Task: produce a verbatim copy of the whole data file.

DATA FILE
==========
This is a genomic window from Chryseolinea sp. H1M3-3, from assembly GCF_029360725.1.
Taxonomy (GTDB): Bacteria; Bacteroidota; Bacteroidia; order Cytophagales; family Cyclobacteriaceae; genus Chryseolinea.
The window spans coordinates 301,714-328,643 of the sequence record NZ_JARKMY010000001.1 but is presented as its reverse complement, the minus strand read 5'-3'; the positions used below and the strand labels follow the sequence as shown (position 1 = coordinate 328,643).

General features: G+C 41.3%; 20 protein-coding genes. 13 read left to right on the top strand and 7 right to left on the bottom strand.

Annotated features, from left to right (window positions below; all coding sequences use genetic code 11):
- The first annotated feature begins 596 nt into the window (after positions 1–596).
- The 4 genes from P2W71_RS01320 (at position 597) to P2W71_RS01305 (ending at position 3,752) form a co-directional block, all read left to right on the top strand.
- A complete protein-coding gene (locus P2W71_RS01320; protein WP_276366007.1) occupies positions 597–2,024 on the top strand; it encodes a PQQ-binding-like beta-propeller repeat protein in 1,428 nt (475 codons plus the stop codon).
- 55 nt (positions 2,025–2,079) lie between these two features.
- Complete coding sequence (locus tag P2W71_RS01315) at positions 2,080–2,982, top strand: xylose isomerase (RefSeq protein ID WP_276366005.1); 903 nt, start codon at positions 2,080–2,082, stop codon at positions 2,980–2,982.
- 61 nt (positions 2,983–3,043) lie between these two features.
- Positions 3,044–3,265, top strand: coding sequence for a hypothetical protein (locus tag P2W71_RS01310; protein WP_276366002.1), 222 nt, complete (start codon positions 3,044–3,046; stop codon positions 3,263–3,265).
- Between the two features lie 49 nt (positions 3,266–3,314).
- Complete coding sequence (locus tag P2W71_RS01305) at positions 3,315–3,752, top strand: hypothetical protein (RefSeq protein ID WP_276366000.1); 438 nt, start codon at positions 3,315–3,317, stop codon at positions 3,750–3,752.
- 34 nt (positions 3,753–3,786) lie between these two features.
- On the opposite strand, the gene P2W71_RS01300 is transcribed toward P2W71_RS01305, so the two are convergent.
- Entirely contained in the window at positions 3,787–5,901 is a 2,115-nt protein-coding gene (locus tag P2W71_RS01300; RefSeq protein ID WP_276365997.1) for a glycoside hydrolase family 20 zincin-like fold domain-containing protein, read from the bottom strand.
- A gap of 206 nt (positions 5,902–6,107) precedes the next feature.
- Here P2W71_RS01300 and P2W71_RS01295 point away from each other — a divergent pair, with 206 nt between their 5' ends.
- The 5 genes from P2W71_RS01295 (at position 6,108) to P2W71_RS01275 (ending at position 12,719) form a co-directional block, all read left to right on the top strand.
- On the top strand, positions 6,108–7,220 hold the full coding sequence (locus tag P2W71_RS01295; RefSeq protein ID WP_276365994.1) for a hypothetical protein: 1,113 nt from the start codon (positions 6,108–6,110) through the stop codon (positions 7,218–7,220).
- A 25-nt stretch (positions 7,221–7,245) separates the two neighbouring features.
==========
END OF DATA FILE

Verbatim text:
This is a genomic window from Chryseolinea sp. H1M3-3, from assembly GCF_029360725.1.
Taxonomy (GTDB): Bacteria; Bacteroidota; Bacteroidia; order Cytophagales; family Cyclobacteriaceae; genus Chryseolinea.
The window spans coordinates 301,714-328,643 of the sequence record NZ_JARKMY010000001.1 but is presented as its reverse complement, the minus strand read 5'-3'; the positions used below and the strand labels follow the sequence as shown (position 1 = coordinate 328,643).

General features: G+C 41.3%; 20 protein-coding genes. 13 read left to right on the top strand and 7 right to left on the bottom strand.

Annotated features, from left to right (window positions below; all coding sequences use genetic code 11):
- The first annotated feature begins 596 nt into the window (after positions 1–596).
- The 4 genes from P2W71_RS01320 (at position 597) to P2W71_RS01305 (ending at position 3,752) form a co-directional block, all read left to right on the top strand.
- A complete protein-coding gene (locus P2W71_RS01320; protein WP_276366007.1) occupies positions 597–2,024 on the top strand; it encodes a PQQ-binding-like beta-propeller repeat protein in 1,428 nt (475 codons plus the stop codon).
- 55 nt (positions 2,025–2,079) lie between these two features.
- Complete coding sequence (locus tag P2W71_RS01315) at positions 2,080–2,982, top strand: xylose isomerase (RefSeq protein ID WP_276366005.1); 903 nt, start codon at positions 2,080–2,082, stop codon at positions 2,980–2,982.
- 61 nt (positions 2,983–3,043) lie between these two features.
- Positions 3,044–3,265, top strand: coding sequence for a hypothetical protein (locus tag P2W71_RS01310; protein WP_276366002.1), 222 nt, complete (start codon positions 3,044–3,046; stop codon positions 3,263–3,265).
- Between the two features lie 49 nt (positions 3,266–3,314).
- Complete coding sequence (locus tag P2W71_RS01305) at positions 3,315–3,752, top strand: hypothetical protein (RefSeq protein ID WP_276366000.1); 438 nt, start codon at positions 3,315–3,317, stop codon at positions 3,750–3,752.
- 34 nt (positions 3,753–3,786) lie between these two features.
- On the opposite strand, the gene P2W71_RS01300 is transcribed toward P2W71_RS01305, so the two are convergent.
- Entirely contained in the window at positions 3,787–5,901 is a 2,115-nt protein-coding gene (locus tag P2W71_RS01300; RefSeq protein ID WP_276365997.1) for a glycoside hydrolase family 20 zincin-like fold domain-containing protein, read from the bottom strand.
- A gap of 206 nt (positions 5,902–6,107) precedes the next feature.
- Here P2W71_RS01300 and P2W71_RS01295 point away from each other — a divergent pair, with 206 nt between their 5' ends.
- The 5 genes from P2W71_RS01295 (at position 6,108) to P2W71_RS01275 (ending at position 12,719) form a co-directional block, all read left to right on the top strand.
- On the top strand, positions 6,108–7,220 hold the full coding sequence (locus tag P2W71_RS01295; RefSeq protein ID WP_276365994.1) for a hypothetical protein: 1,113 nt from the start codon (positions 6,108–6,110) through the stop codon (positions 7,218–7,220).
- A 25-nt stretch (positions 7,221–7,245) separates the two neighbouring features.